Aloe Vera, Miracle Product or Fashionable Fad?

Aloe Vera has become exceptionally popular recently. It is found in lotions and creams, shampoos and skin treatments, and is even available in bottles for drinking as a dietary supplement. Aloe is popular now, but is it just a passing fad, or is it really a miracle product?

A desert plant native to northern Africa, aloe vera, has been used medicinally since ancient times. There is no doubt that it possesses medicinal properties useful in treating a variety of ailments. Some of its uses are backed by scientific evidence, others are not proven scientifically but are supported by testimonials to its effectiveness.

Topical Uses of Aloe Vera

An attractive succulent, aloe vera is commonly kept as a houseplant. Aloe plant owners have been known to take clippings from the plant to treat burns and other wounds. Application of the raw aloe gel directly on skin is soothing, calms inflammation and promotes healing.

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Aloe gel can also be found commercially. The gel is often bottled and marketed as after sun lotion, to accelerate the healing of sunburns. Gel from the aloe plant does have anti-inflammatory properties that aid in healing of and reduce itching associated with minor wounds and burns.

Extract from the aloe vera plant is used commercially in lotions, shampoos and homeopathic medications to treat dry skin, dandruff, and other skin ailments from acne to psoriasis.

Internal Uses of Aloe Vera

Large bottles of aloe juice are available from health food stores. This juice is intended for drinking and as a dietary supplement. It is thought to treat intestinal ailments from irritable bowel syndrome to ulcers and crones disease, among other conditions. These treatments have not been medically proven, but there is evidence suggesting that aloe does support the immune system.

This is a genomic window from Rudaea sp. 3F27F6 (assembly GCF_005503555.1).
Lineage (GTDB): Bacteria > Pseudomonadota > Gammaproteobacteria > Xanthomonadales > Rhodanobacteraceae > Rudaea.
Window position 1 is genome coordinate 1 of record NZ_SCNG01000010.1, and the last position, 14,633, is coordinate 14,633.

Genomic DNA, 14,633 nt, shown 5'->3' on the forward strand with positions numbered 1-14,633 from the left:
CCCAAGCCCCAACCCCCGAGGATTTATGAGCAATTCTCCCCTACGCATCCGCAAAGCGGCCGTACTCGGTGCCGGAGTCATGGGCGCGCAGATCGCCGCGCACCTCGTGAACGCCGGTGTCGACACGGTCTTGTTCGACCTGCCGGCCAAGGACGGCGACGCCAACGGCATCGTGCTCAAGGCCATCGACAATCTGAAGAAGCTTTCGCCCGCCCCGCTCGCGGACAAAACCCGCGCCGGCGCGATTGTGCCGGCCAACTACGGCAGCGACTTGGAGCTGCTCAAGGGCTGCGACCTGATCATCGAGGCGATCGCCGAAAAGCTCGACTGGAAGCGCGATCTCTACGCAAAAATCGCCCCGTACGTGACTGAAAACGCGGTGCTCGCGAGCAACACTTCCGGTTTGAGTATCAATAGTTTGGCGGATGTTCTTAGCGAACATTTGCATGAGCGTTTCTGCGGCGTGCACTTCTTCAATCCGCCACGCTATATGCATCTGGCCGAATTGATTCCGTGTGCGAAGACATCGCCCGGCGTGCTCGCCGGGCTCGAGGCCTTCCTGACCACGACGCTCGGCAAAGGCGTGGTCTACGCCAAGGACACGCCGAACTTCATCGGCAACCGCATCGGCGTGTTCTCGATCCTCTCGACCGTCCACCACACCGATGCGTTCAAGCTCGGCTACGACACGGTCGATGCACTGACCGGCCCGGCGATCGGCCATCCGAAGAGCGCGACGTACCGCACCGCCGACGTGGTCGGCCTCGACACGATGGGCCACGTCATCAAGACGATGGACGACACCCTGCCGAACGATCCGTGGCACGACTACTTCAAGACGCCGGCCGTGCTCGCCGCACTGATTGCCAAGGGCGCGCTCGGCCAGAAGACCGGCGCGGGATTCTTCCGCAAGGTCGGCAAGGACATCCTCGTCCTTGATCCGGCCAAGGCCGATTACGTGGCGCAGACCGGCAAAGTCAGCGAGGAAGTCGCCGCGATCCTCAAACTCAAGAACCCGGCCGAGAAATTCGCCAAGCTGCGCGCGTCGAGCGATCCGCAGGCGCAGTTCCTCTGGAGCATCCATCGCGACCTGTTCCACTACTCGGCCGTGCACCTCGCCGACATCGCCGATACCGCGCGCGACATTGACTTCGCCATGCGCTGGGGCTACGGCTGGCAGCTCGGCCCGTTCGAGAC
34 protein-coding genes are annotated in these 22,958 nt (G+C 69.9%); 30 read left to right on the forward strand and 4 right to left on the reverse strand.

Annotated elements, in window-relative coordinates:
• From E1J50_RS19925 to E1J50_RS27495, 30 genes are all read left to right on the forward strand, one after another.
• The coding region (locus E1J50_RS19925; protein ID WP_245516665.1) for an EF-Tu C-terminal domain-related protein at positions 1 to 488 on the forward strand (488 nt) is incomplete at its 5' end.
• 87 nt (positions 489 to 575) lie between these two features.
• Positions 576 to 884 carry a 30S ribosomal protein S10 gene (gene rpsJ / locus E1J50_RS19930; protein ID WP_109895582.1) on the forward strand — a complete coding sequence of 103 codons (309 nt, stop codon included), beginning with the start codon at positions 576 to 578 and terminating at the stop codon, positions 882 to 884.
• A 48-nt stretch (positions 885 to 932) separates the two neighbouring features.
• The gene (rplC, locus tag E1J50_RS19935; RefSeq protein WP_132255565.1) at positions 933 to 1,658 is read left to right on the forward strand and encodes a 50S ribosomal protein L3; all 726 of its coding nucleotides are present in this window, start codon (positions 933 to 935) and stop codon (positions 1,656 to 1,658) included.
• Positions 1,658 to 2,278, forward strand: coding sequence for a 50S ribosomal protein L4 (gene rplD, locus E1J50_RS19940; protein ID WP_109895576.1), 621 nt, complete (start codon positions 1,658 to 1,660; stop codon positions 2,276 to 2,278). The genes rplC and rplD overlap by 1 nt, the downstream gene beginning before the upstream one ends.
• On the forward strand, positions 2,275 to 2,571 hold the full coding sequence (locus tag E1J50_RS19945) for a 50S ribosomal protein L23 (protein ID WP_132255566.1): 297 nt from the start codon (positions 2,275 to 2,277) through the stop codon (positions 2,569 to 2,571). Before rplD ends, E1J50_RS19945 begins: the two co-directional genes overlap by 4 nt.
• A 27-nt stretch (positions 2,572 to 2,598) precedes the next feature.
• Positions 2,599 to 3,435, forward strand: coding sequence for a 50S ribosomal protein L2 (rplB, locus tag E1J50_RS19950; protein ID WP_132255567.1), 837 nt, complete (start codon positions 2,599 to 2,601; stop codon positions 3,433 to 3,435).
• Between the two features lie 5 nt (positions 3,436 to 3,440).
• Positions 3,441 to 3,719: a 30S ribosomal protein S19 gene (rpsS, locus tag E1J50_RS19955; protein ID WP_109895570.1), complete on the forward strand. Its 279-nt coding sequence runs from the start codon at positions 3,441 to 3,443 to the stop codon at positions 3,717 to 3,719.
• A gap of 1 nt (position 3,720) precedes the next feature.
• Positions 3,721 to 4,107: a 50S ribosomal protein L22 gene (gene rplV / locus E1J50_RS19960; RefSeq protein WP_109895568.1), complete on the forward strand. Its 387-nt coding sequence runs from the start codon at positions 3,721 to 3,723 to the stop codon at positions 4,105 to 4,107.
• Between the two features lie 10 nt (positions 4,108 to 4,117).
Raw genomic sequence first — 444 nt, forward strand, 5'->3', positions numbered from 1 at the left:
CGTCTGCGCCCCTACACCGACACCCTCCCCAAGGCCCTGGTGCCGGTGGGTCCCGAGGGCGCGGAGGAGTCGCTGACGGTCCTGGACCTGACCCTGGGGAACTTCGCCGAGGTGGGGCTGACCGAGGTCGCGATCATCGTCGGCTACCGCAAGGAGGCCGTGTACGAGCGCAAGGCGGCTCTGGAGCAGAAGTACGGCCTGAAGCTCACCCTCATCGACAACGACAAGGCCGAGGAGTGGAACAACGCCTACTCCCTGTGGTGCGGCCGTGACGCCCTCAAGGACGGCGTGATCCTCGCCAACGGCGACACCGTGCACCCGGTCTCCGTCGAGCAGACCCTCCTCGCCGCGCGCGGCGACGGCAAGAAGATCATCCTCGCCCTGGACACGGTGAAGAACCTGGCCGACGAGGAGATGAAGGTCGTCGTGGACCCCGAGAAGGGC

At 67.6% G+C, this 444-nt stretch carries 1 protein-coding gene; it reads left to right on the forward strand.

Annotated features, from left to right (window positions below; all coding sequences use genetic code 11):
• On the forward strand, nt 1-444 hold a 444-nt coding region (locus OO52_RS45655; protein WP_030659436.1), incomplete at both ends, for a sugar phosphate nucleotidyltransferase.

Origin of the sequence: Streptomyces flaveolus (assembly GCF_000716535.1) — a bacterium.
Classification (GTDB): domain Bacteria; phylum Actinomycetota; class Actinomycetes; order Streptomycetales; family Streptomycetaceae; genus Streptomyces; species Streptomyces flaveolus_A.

Aloe latex is scraped from the inner layer of skin of the aloe leaf and processed into medicine for the treatment of constipation. Its use as a laxative and has been clinically shown to be effective, though treatments other than aloe latex may be more effective. It is often used as a gentle natural laxative to remedy constipation in holistic medicine.

Is Aloe Vera Worth all the Hype?

Recently, aloe vera has become widely commercialized. Claims that it will treat conditions from acne to constipation, to diabetes and ulcers abound. There is scientific evidence supporting some of these claims, but not all. Calling Aloe Vera a miracle product is extreme, but that does not mean it is ineffective. Fads come and go.

Aloe vera is popular now and it is sure to lose some of its popularity in the future. This is not because it is ineffective, but simply because fads die out. Aloe vera is not a miracle product but it has its uses and will always be beneficial to those who use it appropriately, whether it is in style or not. Aloe is a medicinal plant that has a solid footing in alternative medicine, and also has earned a degree of respect in traditional medicine.

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Copyright 2008 Barry Dyson